That’s why peer-to-peer support and buddy teams can be really useful, particularly for smaller organisations who perhaps don’t offer Employee Assistance Programmes (EAPs) or Occupational Health.
Prioritisation and workload
People experiencing an anxiety disorder may find it harder to make decisions and prioritise their workloads when under pressure.
As such they may need extra support with managing tasks and identifying which tasks are most urgent. Regular one-to-one catch ups between manager and member of staff create a vital space for employees to address these issues, ideally in a neutral space.
Other adjustments employers could consider include offering flexible hours, a change of workspace, the option of working from home sometimes, provision of quiet rooms and agreement to give a member of staff leave at short notice and time off for appointments such as counselling and therapy. Once measures or adjustments have been agreed, it is useful to arrange a time to mutually review how they’re working and whether they need to be tweaked.
A natural desire to do nothing?
Managers might be concerned that they will say or do something wrong when managing someone with anxiety, and as a result could become reticent to discuss these issues.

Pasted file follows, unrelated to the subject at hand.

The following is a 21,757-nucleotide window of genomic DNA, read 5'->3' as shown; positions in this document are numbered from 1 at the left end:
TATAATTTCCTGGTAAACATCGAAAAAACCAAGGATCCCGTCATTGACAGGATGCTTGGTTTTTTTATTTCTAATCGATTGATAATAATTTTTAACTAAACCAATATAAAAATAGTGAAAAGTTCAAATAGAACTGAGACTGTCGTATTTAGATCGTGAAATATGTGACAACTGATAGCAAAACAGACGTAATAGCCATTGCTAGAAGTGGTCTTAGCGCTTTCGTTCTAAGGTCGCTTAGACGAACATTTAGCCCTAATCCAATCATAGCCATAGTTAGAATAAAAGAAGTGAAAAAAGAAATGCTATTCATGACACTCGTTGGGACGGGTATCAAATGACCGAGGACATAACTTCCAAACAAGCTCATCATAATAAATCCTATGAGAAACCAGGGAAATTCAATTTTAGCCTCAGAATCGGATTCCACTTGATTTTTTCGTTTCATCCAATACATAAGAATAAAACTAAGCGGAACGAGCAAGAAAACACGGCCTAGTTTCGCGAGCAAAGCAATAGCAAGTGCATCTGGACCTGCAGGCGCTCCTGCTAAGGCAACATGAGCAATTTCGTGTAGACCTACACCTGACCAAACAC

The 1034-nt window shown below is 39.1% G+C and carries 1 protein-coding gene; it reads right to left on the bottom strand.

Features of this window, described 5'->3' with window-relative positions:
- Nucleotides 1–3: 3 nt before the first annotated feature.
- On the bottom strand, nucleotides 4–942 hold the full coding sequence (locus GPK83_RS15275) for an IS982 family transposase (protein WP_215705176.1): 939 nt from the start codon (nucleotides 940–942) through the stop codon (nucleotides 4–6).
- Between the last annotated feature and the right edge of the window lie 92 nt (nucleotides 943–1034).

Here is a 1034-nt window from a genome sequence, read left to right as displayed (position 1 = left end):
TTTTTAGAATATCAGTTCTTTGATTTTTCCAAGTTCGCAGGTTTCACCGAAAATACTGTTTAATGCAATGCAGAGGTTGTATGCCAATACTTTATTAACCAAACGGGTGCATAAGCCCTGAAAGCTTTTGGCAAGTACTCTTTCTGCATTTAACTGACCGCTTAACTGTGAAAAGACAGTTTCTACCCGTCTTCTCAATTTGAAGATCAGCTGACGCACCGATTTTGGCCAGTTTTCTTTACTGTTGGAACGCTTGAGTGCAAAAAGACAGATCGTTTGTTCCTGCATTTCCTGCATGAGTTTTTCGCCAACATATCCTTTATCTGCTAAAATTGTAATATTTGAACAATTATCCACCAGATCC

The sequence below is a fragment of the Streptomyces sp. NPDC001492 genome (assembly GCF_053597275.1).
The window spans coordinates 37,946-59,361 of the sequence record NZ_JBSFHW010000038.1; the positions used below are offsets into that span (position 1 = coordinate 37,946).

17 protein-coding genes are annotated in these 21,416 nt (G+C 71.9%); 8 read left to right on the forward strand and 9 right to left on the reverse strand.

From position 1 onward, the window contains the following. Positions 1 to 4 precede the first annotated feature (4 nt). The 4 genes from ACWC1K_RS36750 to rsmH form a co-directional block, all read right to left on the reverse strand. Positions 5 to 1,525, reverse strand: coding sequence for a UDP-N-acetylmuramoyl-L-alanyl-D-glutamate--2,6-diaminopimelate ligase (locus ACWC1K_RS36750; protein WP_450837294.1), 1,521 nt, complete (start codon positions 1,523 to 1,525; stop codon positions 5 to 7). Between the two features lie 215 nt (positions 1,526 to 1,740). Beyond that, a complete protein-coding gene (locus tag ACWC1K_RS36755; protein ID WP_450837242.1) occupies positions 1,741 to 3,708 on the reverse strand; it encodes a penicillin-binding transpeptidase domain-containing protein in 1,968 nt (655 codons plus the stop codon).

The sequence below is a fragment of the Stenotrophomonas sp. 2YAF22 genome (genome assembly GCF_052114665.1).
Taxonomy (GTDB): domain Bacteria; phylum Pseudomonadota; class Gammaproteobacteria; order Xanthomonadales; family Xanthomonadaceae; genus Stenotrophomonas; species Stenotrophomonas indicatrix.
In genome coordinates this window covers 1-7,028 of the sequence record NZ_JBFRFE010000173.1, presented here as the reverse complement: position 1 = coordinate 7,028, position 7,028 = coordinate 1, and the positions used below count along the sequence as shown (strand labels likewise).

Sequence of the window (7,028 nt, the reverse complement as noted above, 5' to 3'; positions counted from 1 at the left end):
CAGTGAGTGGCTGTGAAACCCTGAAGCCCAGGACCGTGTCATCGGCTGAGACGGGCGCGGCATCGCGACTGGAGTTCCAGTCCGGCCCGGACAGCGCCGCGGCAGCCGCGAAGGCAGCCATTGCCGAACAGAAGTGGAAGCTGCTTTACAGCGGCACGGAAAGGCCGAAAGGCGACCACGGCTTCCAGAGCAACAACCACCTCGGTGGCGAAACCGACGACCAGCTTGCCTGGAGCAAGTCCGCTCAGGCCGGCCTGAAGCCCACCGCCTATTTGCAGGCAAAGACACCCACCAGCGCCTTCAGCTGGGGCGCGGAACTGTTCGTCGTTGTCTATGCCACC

But doing nothing is likely to make things worse. Management style is also important – micromanaging or taking away all challenging and meaningful work responsibilities from someone is often counter-productive.
It is unhelpful if a manager is too distant with little input or guidance.
Having responsibilities reduced or removed can exacerbate anxiety and self-esteem issues, and leave staff feeling that their abilities are no longer trusted, which can often result in a loss of motivation.
Equally, it is unhelpful if a manager is too distant with little input or guidance. Whilst it can be difficult to get the balance right, the best way to find out is by checking with the member of staff and adjusting support accordingly.
Finally, remember that people with mental health problems can and do make a valuable contribution to the workplace, so focus on what employees can do, as well as helping them manage those things they struggle with.
Everyone has good days and bad days and prioritising wellbeing is not just about retaining valuable members of staff but creating a culture where people feel comfortable talking about their wellbeing.
Emma Mamo is Head of Workplace Wellbeing at Mind. Emma joined Mind in 2007 and, since 2010, has led Mind’s campaigning for mentally healthy workplaces - playing a pivotal role in thought leadership to position mental health in the workplace as a key priority for employers and Government.
Emma has led culture change through engagement with...